Drought affects soil tests, but farmers shouldn't stop sampling
WEST LAFAYETTE, Ind. - Farmers shouldn't stop analyzing soil samples to determine lime and fertilizer needs despite the effects drought and low soil moisture might have on the results, a Purdue University agronomist says.
"Accurate analysis of representative soil samples to determine lime and fertilizer needs is fundamental to crop production," said Jim Camberato. "Unfortunately, persistent, dry weather resulting in prolonged periods of low soil moisture can affect potassium and pH, resulting in somewhat misleading results."
Soil tests can be useful in dry weather if farmers understand the way low moisture can affect potassium and pH test results.
In a dry fall, soil test potassium levels often are lower than expected because most of the potassium the crop had taken up during the growing season remained in the crop residue. There wasn’t enough rainfall to return it to the soil.
"This is a larger issue with corn than soybeans because corn stover contains much more potassium than soybean straw," Camberato said.
Stover from a corn crop of 200 bushels per acre contains 220 pounds of potassium oxide (K2O) per acre, compared with 35 pounds an acre in a field of 55 bushels of soybeans per acre.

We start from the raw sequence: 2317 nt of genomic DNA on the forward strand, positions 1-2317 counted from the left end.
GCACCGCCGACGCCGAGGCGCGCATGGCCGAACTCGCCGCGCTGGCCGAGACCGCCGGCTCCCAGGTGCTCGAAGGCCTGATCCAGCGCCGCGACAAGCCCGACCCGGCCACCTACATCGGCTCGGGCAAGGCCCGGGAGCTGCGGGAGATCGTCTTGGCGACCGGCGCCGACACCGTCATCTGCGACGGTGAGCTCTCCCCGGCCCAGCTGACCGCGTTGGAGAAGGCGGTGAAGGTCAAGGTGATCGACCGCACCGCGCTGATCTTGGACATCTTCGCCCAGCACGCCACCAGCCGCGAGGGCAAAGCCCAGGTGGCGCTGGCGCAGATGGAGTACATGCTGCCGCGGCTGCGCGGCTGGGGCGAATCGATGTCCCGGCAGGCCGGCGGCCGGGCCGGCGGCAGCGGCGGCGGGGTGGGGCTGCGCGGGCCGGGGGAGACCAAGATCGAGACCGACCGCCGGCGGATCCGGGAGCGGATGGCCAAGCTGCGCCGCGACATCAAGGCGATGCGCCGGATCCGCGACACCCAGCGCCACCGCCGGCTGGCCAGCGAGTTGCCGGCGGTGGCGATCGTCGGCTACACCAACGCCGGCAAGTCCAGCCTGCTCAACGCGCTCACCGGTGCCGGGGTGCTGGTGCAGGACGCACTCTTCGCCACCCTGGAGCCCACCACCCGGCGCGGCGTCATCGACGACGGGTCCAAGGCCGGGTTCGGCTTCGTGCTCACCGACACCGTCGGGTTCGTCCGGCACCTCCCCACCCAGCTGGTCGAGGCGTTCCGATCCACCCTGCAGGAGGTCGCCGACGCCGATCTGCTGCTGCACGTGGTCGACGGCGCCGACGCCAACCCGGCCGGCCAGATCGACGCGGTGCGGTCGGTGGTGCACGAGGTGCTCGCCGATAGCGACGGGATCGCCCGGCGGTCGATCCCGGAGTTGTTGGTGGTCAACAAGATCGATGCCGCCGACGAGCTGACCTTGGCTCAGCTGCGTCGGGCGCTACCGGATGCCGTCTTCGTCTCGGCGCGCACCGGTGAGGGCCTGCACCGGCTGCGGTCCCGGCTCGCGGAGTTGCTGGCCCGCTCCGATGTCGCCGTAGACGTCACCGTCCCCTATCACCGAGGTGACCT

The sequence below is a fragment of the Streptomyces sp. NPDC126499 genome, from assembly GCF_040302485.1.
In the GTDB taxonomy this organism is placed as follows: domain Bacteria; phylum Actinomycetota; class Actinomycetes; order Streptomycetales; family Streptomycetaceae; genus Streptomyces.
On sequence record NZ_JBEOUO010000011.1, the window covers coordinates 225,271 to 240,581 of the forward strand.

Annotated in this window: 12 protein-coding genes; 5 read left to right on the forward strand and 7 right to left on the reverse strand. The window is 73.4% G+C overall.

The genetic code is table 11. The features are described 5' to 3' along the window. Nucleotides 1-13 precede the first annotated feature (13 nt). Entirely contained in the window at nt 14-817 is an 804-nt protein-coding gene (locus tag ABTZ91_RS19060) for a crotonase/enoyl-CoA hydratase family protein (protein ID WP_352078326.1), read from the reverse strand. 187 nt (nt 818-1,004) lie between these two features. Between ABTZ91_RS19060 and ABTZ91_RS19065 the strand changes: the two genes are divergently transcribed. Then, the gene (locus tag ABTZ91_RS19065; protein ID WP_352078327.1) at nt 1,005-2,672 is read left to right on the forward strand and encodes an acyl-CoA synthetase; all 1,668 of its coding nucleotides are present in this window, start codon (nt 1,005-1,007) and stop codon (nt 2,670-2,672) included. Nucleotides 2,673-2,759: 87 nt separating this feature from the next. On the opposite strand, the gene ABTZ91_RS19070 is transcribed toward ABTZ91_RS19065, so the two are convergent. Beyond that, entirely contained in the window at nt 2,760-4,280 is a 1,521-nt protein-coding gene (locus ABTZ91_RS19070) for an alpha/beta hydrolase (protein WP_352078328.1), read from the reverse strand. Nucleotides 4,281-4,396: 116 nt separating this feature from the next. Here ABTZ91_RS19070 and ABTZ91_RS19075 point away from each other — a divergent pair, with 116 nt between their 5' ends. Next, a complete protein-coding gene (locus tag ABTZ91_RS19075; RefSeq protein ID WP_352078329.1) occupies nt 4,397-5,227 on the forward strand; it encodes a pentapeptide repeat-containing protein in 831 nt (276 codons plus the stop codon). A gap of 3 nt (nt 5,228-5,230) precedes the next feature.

For every 100 pounds of potassium oxide per acre retained in the stover, potassium in a typical sample of soil 8 inches deep would range 100-150 parts per million, depending on soil type and texture. In an abnormally dry year, potassium sample levels could be lowered about 8-30 parts per million, again depending on soil type, Camberato said.
Low rainfall totals during the growing season also can result in lower soil pH measurements because a high level of fertilizer salts remain in the soil at the end of the growing season. Those salts affect the electrode used to measure pH and can result in an inaccurate, lower pH measurement.
While the end of the season was dry in Indiana, early-season rainfall was enough to ensure normal crop uptake of fertilizer. That means, Camberato said, in most cases there was little fertilizer salt left in the soil to affect pH measurements.
"Bottom line, farmers should take advantage of the early harvest and dry soil conditions and continue soil sampling and fertilizing and liming where needed," he said. "Most of the potassium taken up by the crop remains in the residues, so farmers need not be alarmed if soil test potassium levels are lower than expected."
Writer: Jennifer Stewart, 765-494-6682, email@example.com
Source: Jim Camberato, 765-496-9338, firstname.lastname@example.org
Related website: https://www.ag.purdue.edu/Agry/Pages/default.aspx